Faculty and graduate students carried the conversation on the study of religion beyond the campus. We launched the first year of our Community Outreach Program headed by professor Duncan MacRae, which will continue to give Berkeley graduate students the opportunity to connect with community groups, schools and colleges by offering interactive talks on religion. Through these presentations to the general audience, we hope to broaden access to these conversations and foster relationships between the Berkeley community and the wider public. Sourav Ghosh presented on “The Long History of Religious Fundamentalism,” Courtney Bither discussed “Is Religious Freedom for Everyone?,” Aparajita Das lectured on “Meeting on Sacred Ground,” and Grace Goudiss presented “Cult Talk: The Language We Use for New Religions and Fringe Movements.” As we continue to receive requests, we hope to keep bringing these conversations to community colleges, community centers, and middle to high school students throughout the area.
This year we further expanded our graduate student community with our new Graduate Working Group on Religion, supported by the Democracy and Public Theology Program. The Working Group, coordinated this year by Mohamad Jarada (PhD Anthropology), brings together graduate students to discuss salient topics in the study of religion—from race and racialization, to ecology and the environment, to liberalism and secularism. The group hosted Ashon Crawley (Religious Studies and African and African American Studies, University of Virginia) for his talk “Made Instrument, Made Flesh, Made Blackqueer” that took on the Hammond organ as a specific object through which to consider the convergence of sex, sexuality and spirituality.
The Graduate Working Group on Religion joins our graduate community along with our incoming cohort in the Designated Emphasis in the Study of Religion, and New Directions students in “Theology and Healthcare” (application window coming up this fall). Now entering our second year of the Designated Emphasis in the Study of Religion (DESR) program headed by Graduate Group Chair Mark Csikszentmihalyi, we are thrilled to welcome new students Hu Hsu (History) and Andrew Blough (German) to the DESR, and look forward to our upcoming courses this fall.
We are excited about this next year of BCSR programming. With the generous support of the Henry Luce Foundation, we will embark on an ambitious 4-year program with the Asian Pacific American Religions Research Initiative (APARRI) to advance the interdisciplinary study of Asian Pacific American religions and to ensure the legacy of Asian Pacific Americans within the American religious and racial landscape. Our Co-Director, Carolyn Chen, will lead the project as Principal Investigator along with Tammy Ho (UC Riverside), Jane Iwamura (University of the West) and Khyati Joshi (Fairleigh Dickinson University). The initiative will support the growth and development of scholarship and public knowledge on Asian Pacific American (APA) religions by providing funding for scholarly research on APA religions, collaborative projects between APA faith communities and scholars, arts-based workshops on APA religion and spirituality, and the annual APARRI conference.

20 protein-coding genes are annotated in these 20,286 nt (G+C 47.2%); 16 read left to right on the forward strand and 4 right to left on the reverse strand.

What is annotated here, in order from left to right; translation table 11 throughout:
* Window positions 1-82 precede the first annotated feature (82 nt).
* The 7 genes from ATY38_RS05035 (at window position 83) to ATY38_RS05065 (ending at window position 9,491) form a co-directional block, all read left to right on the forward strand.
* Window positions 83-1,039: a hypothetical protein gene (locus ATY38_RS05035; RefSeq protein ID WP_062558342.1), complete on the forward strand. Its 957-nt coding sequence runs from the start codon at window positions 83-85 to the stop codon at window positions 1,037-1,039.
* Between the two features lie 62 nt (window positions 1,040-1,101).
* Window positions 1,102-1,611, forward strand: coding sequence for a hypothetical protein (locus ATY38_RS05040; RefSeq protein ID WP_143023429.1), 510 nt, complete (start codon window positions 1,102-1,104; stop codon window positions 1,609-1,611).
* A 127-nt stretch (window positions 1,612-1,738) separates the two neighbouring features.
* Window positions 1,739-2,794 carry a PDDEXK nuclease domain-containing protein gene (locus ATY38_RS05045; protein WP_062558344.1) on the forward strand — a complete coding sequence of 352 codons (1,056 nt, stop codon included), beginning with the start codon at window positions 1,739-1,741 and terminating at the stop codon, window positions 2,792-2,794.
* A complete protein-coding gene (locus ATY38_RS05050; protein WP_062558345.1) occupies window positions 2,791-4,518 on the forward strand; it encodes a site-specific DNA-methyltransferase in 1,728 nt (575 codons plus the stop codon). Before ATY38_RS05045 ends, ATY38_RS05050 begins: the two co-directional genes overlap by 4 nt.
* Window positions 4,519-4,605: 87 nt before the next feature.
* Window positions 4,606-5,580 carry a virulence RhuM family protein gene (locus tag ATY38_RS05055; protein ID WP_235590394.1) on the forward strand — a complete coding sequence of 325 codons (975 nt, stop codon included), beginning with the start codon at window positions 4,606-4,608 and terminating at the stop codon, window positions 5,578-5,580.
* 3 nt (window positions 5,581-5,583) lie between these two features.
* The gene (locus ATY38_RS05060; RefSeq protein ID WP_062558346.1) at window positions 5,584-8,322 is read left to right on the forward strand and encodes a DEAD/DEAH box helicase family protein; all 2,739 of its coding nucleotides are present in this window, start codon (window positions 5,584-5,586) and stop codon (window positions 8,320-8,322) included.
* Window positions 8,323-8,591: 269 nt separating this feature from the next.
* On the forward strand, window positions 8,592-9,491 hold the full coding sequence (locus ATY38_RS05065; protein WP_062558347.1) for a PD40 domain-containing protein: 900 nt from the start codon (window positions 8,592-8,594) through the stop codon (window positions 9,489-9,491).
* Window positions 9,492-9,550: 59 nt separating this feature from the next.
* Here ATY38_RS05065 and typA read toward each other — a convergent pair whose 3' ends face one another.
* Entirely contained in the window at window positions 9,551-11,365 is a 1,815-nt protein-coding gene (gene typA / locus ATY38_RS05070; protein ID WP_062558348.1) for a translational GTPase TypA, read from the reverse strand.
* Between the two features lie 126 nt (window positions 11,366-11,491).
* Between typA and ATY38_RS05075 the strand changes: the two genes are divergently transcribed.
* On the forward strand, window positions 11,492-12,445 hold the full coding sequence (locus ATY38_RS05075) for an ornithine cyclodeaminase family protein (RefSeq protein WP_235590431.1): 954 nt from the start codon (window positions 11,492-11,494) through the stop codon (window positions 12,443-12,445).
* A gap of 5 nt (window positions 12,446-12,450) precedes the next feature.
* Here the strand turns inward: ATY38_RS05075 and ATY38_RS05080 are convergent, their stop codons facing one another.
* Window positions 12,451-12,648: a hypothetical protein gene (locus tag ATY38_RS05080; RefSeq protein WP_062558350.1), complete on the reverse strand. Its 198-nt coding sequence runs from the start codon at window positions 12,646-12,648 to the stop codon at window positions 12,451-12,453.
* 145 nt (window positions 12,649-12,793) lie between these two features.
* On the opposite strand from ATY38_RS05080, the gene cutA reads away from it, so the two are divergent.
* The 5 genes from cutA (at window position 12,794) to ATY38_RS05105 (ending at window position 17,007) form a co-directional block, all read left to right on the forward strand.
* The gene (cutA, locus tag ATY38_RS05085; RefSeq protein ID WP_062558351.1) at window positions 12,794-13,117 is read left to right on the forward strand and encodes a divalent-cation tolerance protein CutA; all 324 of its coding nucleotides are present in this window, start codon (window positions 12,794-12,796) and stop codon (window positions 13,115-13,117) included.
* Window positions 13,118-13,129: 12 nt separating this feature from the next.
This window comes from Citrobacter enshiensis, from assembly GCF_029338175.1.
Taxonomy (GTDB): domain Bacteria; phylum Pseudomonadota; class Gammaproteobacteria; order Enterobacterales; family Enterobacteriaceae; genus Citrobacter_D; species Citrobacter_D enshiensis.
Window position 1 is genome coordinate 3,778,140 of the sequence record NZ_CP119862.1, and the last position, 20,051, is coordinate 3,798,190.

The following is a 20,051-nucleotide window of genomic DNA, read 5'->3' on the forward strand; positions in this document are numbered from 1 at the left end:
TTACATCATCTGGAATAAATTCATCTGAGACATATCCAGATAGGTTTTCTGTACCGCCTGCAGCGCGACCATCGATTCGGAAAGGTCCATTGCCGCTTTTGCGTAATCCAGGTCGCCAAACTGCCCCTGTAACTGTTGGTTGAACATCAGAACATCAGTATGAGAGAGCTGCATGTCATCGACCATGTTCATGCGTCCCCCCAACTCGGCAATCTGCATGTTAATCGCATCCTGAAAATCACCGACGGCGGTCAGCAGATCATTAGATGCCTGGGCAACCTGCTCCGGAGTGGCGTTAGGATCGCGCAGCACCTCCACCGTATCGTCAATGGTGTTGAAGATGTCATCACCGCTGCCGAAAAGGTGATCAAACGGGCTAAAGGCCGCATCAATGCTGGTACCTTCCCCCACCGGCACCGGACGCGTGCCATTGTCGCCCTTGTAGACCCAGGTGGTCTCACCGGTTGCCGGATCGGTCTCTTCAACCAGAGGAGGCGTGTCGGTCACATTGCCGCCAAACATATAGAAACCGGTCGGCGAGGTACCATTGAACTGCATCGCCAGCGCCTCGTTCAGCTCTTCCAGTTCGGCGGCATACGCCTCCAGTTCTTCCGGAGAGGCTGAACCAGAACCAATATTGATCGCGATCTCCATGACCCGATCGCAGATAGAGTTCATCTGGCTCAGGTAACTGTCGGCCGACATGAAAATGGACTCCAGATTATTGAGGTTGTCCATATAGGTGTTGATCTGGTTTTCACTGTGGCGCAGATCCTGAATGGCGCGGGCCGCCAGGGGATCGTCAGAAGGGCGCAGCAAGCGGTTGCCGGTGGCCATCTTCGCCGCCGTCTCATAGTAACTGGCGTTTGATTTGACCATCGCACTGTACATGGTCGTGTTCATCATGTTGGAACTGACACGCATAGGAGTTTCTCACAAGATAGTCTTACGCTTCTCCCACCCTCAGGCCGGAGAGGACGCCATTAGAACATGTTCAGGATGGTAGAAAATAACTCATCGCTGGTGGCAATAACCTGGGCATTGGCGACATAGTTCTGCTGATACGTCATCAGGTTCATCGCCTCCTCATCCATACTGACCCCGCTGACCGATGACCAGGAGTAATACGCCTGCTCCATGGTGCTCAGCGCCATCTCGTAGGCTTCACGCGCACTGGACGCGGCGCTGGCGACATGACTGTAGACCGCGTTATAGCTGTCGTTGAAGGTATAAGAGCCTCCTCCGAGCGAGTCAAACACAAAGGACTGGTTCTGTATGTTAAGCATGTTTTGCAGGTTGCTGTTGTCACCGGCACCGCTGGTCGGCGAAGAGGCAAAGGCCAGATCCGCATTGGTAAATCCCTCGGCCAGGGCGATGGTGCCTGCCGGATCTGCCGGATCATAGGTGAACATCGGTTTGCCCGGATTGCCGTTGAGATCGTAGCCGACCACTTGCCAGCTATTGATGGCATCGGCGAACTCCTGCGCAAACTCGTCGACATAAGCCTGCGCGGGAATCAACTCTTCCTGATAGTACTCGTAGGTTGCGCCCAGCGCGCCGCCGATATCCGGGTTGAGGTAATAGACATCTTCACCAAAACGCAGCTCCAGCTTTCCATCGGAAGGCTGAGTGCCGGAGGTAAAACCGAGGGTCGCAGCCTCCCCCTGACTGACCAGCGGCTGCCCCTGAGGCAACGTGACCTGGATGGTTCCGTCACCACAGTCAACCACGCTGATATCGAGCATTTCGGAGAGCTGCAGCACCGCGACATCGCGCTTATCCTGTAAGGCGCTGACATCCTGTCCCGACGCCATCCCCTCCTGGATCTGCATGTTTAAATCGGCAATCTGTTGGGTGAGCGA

BCSR will continue to welcome speakers for a range of lectures and workshops. Caroline Humfress (University of St. Andrews) will complete our “Voting the Divine” series with a talk on “Democratic Imaginaries in Late Antiquity.” A new “Theology and Healthcare” series headed by Berkeley professor of History Ronit Stahl will feature lectures from Jennifer Hughes (UC Riverside), Zahra Ayubi (Dartmouth) and Judith Weisenfeld (Princeton). Our “Public Forum on Race, Religion, Democracy and the American Dream” will include a panel organized by David Hollinger (History) along with talks by J. Kameron Carter (Indiana University), Melissa Borja (University of Michigan), and Philip Gorski (Yale University). We are pleased to welcome Kathryn Gin Lum (Stanford) to deliver our annual Tolerance lecture, and we look forward to hosting book talks by Jeroen DeWulf (Afro-Atlantic Catholics) with Kathleen Donegan, and by Carolyn Chen (Work Pray Code) with Arlie Hochschild and Morgan Ames. Starting our Asian Pacific American Religions Research Initiative, we will commence our working group and religion research grants, digital humanities and Mapping Asian Buddhism projects, and host our annual APARRI conference in Berkeley in the spring.
Thanks to your support, the support of the Deans of Humanities and Social Sciences, and to the immense generosity of the Henry Luce Foundation, BCSR continues to bring together a campus and global community advancing rigorous, creative, and interdisciplinary scholarship on religion. We appreciate the commitment, engagement, and community of everyone involved in the Berkeley Center for the Study of Religion and look forward to connecting with you through our programs this upcoming year.
Carolyn Chen and David Marno, Co-Directors